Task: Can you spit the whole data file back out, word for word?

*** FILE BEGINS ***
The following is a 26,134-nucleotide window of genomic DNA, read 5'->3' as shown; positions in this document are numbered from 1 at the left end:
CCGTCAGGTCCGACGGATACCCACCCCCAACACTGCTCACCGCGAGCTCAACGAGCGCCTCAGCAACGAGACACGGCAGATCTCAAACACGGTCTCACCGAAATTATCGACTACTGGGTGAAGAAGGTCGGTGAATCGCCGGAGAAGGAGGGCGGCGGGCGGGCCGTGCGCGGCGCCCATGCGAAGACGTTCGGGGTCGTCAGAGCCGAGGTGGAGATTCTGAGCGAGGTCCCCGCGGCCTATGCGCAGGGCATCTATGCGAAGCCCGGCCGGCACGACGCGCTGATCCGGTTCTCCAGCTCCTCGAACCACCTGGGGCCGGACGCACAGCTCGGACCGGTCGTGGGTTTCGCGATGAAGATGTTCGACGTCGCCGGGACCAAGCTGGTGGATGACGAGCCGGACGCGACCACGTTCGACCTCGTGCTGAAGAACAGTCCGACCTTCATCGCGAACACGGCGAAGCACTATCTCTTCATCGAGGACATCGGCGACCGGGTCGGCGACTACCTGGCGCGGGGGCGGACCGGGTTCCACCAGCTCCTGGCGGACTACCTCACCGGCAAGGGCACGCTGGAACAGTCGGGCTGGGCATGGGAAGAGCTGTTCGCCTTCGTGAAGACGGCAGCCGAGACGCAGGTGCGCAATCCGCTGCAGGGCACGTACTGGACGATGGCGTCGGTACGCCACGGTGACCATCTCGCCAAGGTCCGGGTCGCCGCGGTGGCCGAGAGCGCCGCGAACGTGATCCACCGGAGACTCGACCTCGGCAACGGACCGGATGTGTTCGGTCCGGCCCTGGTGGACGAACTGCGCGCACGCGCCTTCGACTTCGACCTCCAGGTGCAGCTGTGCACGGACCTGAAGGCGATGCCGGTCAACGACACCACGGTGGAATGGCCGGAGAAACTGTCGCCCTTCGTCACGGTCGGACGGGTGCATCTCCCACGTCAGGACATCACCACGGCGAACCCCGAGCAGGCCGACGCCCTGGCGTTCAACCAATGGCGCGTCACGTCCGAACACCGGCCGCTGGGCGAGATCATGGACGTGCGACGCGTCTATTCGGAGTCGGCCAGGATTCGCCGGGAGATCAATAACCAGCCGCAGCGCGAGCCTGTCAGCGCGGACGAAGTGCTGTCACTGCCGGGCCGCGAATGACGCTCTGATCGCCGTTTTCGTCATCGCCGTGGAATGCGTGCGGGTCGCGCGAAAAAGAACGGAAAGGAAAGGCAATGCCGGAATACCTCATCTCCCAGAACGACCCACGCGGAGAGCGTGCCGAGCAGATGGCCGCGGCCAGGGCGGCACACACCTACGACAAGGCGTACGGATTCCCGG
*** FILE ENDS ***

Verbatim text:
The following is a 26,134-nucleotide window of genomic DNA, read 5'->3' as shown; positions in this document are numbered from 1 at the left end:
CCGTCAGGTCCGACGGATACCCACCCCCAACACTGCTCACCGCGAGCTCAACGAGCGCCTCAGCAACGAGACACGGCAGATCTCAAACACGGTCTCACCGAAATTATCGACTACTGGGTGAAGAAGGTCGGTGAATCGCCGGAGAAGGAGGGCGGCGGGCGGGCCGTGCGCGGCGCCCATGCGAAGACGTTCGGGGTCGTCAGAGCCGAGGTGGAGATTCTGAGCGAGGTCCCCGCGGCCTATGCGCAGGGCATCTATGCGAAGCCCGGCCGGCACGACGCGCTGATCCGGTTCTCCAGCTCCTCGAACCACCTGGGGCCGGACGCACAGCTCGGACCGGTCGTGGGTTTCGCGATGAAGATGTTCGACGTCGCCGGGACCAAGCTGGTGGATGACGAGCCGGACGCGACCACGTTCGACCTCGTGCTGAAGAACAGTCCGACCTTCATCGCGAACACGGCGAAGCACTATCTCTTCATCGAGGACATCGGCGACCGGGTCGGCGACTACCTGGCGCGGGGGCGGACCGGGTTCCACCAGCTCCTGGCGGACTACCTCACCGGCAAGGGCACGCTGGAACAGTCGGGCTGGGCATGGGAAGAGCTGTTCGCCTTCGTGAAGACGGCAGCCGAGACGCAGGTGCGCAATCCGCTGCAGGGCACGTACTGGACGATGGCGTCGGTACGCCACGGTGACCATCTCGCCAAGGTCCGGGTCGCCGCGGTGGCCGAGAGCGCCGCGAACGTGATCCACCGGAGACTCGACCTCGGCAACGGACCGGATGTGTTCGGTCCGGCCCTGGTGGACGAACTGCGCGCACGCGCCTTCGACTTCGACCTCCAGGTGCAGCTGTGCACGGACCTGAAGGCGATGCCGGTCAACGACACCACGGTGGAATGGCCGGAGAAACTGTCGCCCTTCGTCACGGTCGGACGGGTGCATCTCCCACGTCAGGACATCACCACGGCGAACCCCGAGCAGGCCGACGCCCTGGCGTTCAACCAATGGCGCGTCACGTCCGAACACCGGCCGCTGGGCGAGATCATGGACGTGCGACGCGTCTATTCGGAGTCGGCCAGGATTCGCCGGGAGATCAATAACCAGCCGCAGCGCGAGCCTGTCAGCGCGGACGAAGTGCTGTCACTGCCGGGCCGCGAATGACGCTCTGATCGCCGTTTTCGTCATCGCCGTGGAATGCGTGCGGGTCGCGCGAAAAAGAACGGAAAGGAAAGGCAATGCCGGAATACCTCATCTCCCAGAACGACCCACGCGGAGAGCGTGCCGAGCAGATGGCCGCGGCCAGGGCGGCACACACCTACGACAAGGCGTACGGATTCCCGG